Before delving into a full-fledged exploration of the spatial dimensions of Sheikh Jarrah as the physical site of a more cosmic struggle, let us first establish the theoretical framework underpinning the work, as well as briefly sketch the physical layout of Sheikh Jarrah. As mentioned briefly above, this paper employs the concept of “ethnocracy” as a theoretical framework with which to contextualize and understand the contestation of Sheikh Jarrah. At its core, the ethnocratic model “indicates a specific principle of power-distribution in a society,” one in which “the raison d'être…is to secure that the most important instruments of state power are controlled by a specific ethnic collectivity.” ("Defining Ethnocracy." Institutt for Statsvitenskap Ved Universitetet I Oslo. Faculty of Social Sciences, 2006. Web. 28 June 2010.)
As constructed and applied by political geographer and social scientist Oren Yiftachel, this power differential “promote the expansion of the dominant group in contested territory and its domination of power structures while maintaining a democratic façade.” In Israel and the Palestinian Occupied Territories – a distinction Israel does not formally recognize with a legal border along the June 5th, 1967 line – “ethnocracy manifests itself…with the long-term Zionist strategy of Judaizing the homeland – constructed during the last century as the Land of Israel, between the Jordan River and the Mediterranean Sea.” (Yiftachel, Oren. Ethnocracy: Land and Identity Politics in Israel/Palestine. Philadelphia: University of Pennsylvania, 2006. Print. 3.) When we are discussing Sheikh Jarrah in this light, it is on an ultimately psychic level that ethnocratic forces seek to impose their power within the spatial confines of the neighborhood; success will come when the neighborhood can be credibly called that of “Shimon haTzadik,” with no Arab residents there to puncture the illusion.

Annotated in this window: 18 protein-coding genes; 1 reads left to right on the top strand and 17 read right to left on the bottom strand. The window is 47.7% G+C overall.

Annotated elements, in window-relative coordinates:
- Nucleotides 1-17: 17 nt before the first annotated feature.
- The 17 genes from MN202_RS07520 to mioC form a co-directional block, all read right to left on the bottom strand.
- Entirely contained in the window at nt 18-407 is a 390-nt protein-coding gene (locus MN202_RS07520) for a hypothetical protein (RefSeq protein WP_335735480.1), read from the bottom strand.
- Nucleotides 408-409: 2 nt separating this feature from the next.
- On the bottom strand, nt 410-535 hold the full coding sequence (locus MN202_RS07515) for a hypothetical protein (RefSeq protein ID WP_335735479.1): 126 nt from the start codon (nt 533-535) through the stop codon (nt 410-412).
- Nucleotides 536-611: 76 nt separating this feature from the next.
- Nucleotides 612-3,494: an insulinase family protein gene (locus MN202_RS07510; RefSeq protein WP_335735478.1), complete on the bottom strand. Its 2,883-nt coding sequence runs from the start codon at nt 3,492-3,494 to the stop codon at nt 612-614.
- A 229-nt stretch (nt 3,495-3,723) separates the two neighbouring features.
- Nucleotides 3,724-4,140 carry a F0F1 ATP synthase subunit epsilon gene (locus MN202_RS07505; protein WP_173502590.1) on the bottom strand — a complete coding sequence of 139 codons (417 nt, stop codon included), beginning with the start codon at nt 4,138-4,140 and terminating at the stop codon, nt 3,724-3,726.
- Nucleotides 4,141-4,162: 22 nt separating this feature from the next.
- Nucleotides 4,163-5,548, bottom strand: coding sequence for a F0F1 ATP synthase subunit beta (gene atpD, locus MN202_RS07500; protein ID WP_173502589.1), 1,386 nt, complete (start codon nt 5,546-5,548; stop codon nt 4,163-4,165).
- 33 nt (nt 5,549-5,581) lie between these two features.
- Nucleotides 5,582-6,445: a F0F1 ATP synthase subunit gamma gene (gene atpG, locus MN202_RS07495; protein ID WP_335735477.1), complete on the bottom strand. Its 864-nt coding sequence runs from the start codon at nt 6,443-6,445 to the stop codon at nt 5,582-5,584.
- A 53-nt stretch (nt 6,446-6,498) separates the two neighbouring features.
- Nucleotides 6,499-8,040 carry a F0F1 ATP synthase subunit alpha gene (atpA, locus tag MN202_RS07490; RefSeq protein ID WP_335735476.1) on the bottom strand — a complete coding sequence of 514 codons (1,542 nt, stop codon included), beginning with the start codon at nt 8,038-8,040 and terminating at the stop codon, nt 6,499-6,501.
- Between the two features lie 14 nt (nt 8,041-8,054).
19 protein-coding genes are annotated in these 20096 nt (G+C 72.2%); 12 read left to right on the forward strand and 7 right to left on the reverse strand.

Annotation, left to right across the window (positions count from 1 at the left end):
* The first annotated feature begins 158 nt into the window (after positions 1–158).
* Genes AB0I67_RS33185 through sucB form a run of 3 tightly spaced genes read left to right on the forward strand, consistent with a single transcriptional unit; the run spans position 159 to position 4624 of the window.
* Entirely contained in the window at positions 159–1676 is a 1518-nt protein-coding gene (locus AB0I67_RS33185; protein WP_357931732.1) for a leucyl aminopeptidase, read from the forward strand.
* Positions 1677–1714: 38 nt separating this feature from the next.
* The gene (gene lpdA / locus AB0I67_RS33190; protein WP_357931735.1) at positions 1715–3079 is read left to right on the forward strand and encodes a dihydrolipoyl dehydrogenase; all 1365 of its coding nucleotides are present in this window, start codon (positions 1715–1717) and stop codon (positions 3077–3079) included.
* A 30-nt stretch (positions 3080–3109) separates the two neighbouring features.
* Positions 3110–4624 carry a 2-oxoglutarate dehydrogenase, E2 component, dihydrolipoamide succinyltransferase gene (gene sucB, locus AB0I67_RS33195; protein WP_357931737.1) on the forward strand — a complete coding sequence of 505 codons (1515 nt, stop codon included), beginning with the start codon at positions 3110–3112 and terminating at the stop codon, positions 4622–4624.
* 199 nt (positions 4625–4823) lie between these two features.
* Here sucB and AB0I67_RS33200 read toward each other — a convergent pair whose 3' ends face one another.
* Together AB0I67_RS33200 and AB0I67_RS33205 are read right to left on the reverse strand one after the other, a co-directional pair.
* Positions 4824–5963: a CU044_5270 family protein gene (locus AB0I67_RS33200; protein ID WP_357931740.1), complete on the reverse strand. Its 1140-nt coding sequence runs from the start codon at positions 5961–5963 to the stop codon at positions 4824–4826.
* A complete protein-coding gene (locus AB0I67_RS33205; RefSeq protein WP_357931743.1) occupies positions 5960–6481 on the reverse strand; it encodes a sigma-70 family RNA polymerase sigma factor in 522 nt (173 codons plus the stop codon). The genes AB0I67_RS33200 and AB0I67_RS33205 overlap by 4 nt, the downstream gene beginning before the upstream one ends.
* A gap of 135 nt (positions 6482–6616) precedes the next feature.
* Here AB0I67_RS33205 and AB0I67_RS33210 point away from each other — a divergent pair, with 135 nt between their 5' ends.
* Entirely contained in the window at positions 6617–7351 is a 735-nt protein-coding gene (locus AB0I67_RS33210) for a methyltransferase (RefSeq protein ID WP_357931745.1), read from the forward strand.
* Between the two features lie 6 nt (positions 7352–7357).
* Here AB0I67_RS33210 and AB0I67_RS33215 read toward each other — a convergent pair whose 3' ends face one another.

This ethnicization project is state-sanctioned, put into action by a “control system” whose “legal, institutional, and physical instruments of power” are employed “to secure ethnic dominance.” ("Defining Ethnocracy.") Throughout the Knesset, and apart from Hadash and Arab Israeli parties, a Zionist consensus exists on the validity of this dominance, ranging from the far right of the political spectrum towards what remains of the left. Meretz’s Yossi Beilin, one of Israel’s most high-profile doves, described in 2001 “what will happen when the number of Arabs who are citizens of Israel and the number of Arabs who are under Israeli rule exceeds the number of Jews,” terming it the day “all hell will break loose here.” As Beilin termed it, “it will be the end of the Zionist idea.” This “Zionist idea” manifests itself throughout “the Land of Israel.” For “five decades” Israel has struggled to Judaize the Galilee, the state’s “Arab heartland, home to nearly 600,000 Palestinian citizens.” (Cook, Jonathan. Blood and Religion: the Unmasking of the Jewish and Democratic State. London: Pluto, 2006. Print. 134).
State agencies sustain the coercive urbanization and neglectful marginalization of Negev Bedouin communities. The nationalist aspiration to keep the Golan Heights from reversion to Syria remains strong, with the proponents of a comprehensive Levantine peace deal recently identified by Likud MK Carmel Shama as “enemies from within.”